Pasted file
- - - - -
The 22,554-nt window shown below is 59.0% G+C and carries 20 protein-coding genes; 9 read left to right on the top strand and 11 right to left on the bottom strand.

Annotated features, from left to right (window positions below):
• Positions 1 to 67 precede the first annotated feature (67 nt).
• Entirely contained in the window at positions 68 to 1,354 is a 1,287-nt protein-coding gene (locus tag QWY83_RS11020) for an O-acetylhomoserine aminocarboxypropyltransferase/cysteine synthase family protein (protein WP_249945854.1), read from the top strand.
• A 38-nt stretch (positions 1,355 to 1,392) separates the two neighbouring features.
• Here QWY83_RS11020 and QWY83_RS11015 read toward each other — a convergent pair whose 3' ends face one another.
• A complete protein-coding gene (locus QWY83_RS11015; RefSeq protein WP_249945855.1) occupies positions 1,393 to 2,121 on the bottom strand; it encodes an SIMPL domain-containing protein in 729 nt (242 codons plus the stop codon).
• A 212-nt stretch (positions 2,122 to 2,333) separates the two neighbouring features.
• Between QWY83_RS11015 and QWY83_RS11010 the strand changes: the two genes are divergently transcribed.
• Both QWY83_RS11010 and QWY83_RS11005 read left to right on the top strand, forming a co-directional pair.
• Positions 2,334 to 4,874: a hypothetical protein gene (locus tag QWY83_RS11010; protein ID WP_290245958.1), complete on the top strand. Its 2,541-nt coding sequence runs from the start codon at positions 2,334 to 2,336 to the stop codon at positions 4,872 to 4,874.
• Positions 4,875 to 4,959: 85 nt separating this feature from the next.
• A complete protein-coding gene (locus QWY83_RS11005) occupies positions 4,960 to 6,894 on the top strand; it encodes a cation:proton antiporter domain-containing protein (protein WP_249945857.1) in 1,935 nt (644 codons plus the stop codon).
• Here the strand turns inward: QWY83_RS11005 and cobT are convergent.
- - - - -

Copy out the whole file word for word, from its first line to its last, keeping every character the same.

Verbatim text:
The 22,554-nt window shown below is 59.0% G+C and carries 20 protein-coding genes; 9 read left to right on the top strand and 11 right to left on the bottom strand.

Annotated features, from left to right (window positions below):
• Positions 1 to 67 precede the first annotated feature (67 nt).
• Entirely contained in the window at positions 68 to 1,354 is a 1,287-nt protein-coding gene (locus tag QWY83_RS11020) for an O-acetylhomoserine aminocarboxypropyltransferase/cysteine synthase family protein (protein WP_249945854.1), read from the top strand.
• A 38-nt stretch (positions 1,355 to 1,392) separates the two neighbouring features.
• Here QWY83_RS11020 and QWY83_RS11015 read toward each other — a convergent pair whose 3' ends face one another.
• A complete protein-coding gene (locus QWY83_RS11015; RefSeq protein WP_249945855.1) occupies positions 1,393 to 2,121 on the bottom strand; it encodes an SIMPL domain-containing protein in 729 nt (242 codons plus the stop codon).
• A 212-nt stretch (positions 2,122 to 2,333) separates the two neighbouring features.
• Between QWY83_RS11015 and QWY83_RS11010 the strand changes: the two genes are divergently transcribed.
• Both QWY83_RS11010 and QWY83_RS11005 read left to right on the top strand, forming a co-directional pair.
• Positions 2,334 to 4,874: a hypothetical protein gene (locus tag QWY83_RS11010; protein ID WP_290245958.1), complete on the top strand. Its 2,541-nt coding sequence runs from the start codon at positions 2,334 to 2,336 to the stop codon at positions 4,872 to 4,874.
• Positions 4,875 to 4,959: 85 nt separating this feature from the next.
• A complete protein-coding gene (locus QWY83_RS11005) occupies positions 4,960 to 6,894 on the top strand; it encodes a cation:proton antiporter domain-containing protein (protein WP_249945857.1) in 1,935 nt (644 codons plus the stop codon).
• Here the strand turns inward: QWY83_RS11005 and cobT are convergent.